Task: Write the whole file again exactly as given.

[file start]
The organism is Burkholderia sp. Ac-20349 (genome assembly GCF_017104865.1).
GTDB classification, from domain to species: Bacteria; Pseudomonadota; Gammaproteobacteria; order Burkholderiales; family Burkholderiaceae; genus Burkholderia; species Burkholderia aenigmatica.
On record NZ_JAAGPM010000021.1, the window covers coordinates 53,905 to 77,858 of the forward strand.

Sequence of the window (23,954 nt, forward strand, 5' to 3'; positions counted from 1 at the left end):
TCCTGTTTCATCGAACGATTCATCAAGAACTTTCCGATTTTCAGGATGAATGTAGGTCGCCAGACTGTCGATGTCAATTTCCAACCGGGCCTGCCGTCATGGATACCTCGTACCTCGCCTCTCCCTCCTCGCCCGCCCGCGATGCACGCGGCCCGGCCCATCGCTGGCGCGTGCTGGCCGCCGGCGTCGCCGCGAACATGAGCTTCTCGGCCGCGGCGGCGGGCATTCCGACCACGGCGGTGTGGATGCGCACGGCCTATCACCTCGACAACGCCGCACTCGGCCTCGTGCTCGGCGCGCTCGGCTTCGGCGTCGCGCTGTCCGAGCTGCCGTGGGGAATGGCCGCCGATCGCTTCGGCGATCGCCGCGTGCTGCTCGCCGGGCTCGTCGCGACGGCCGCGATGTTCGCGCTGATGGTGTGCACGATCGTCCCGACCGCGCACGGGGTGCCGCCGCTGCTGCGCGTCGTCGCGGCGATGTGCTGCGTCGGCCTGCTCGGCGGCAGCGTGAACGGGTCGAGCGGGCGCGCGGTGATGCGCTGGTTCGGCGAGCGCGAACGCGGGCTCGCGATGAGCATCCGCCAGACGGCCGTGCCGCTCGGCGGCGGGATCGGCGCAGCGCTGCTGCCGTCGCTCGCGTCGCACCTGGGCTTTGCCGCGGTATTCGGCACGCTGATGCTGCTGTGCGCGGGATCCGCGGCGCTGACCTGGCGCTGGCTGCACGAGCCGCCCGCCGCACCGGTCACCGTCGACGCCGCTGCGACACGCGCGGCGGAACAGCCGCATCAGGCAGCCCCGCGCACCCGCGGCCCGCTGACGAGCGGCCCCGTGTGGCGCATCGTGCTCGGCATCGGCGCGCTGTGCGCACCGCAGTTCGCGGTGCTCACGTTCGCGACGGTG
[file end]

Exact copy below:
The organism is Burkholderia sp. Ac-20349 (genome assembly GCF_017104865.1).
GTDB classification, from domain to species: Bacteria; Pseudomonadota; Gammaproteobacteria; order Burkholderiales; family Burkholderiaceae; genus Burkholderia; species Burkholderia aenigmatica.
On record NZ_JAAGPM010000021.1, the window covers coordinates 53,905 to 77,858 of the forward strand.

Sequence of the window (23,954 nt, forward strand, 5' to 3'; positions counted from 1 at the left end):
TCCTGTTTCATCGAACGATTCATCAAGAACTTTCCGATTTTCAGGATGAATGTAGGTCGCCAGACTGTCGATGTCAATTTCCAACCGGGCCTGCCGTCATGGATACCTCGTACCTCGCCTCTCCCTCCTCGCCCGCCCGCGATGCACGCGGCCCGGCCCATCGCTGGCGCGTGCTGGCCGCCGGCGTCGCCGCGAACATGAGCTTCTCGGCCGCGGCGGCGGGCATTCCGACCACGGCGGTGTGGATGCGCACGGCCTATCACCTCGACAACGCCGCACTCGGCCTCGTGCTCGGCGCGCTCGGCTTCGGCGTCGCGCTGTCCGAGCTGCCGTGGGGAATGGCCGCCGATCGCTTCGGCGATCGCCGCGTGCTGCTCGCCGGGCTCGTCGCGACGGCCGCGATGTTCGCGCTGATGGTGTGCACGATCGTCCCGACCGCGCACGGGGTGCCGCCGCTGCTGCGCGTCGTCGCGGCGATGTGCTGCGTCGGCCTGCTCGGCGGCAGCGTGAACGGGTCGAGCGGGCGCGCGGTGATGCGCTGGTTCGGCGAGCGCGAACGCGGGCTCGCGATGAGCATCCGCCAGACGGCCGTGCCGCTCGGCGGCGGGATCGGCGCAGCGCTGCTGCCGTCGCTCGCGTCGCACCTGGGCTTTGCCGCGGTATTCGGCACGCTGATGCTGCTGTGCGCGGGATCCGCGGCGCTGACCTGGCGCTGGCTGCACGAGCCGCCCGCCGCACCGGTCACCGTCGACGCCGCTGCGACACGCGCGGCGGAACAGCCGCATCAGGCAGCCCCGCGCACCCGCGGCCCGCTGACGAGCGGCCCCGTGTGGCGCATCGTGCTCGGCATCGGCGCGCTGTGCGCACCGCAGTTCGCGGTGCTCACGTTCGCGACGGTG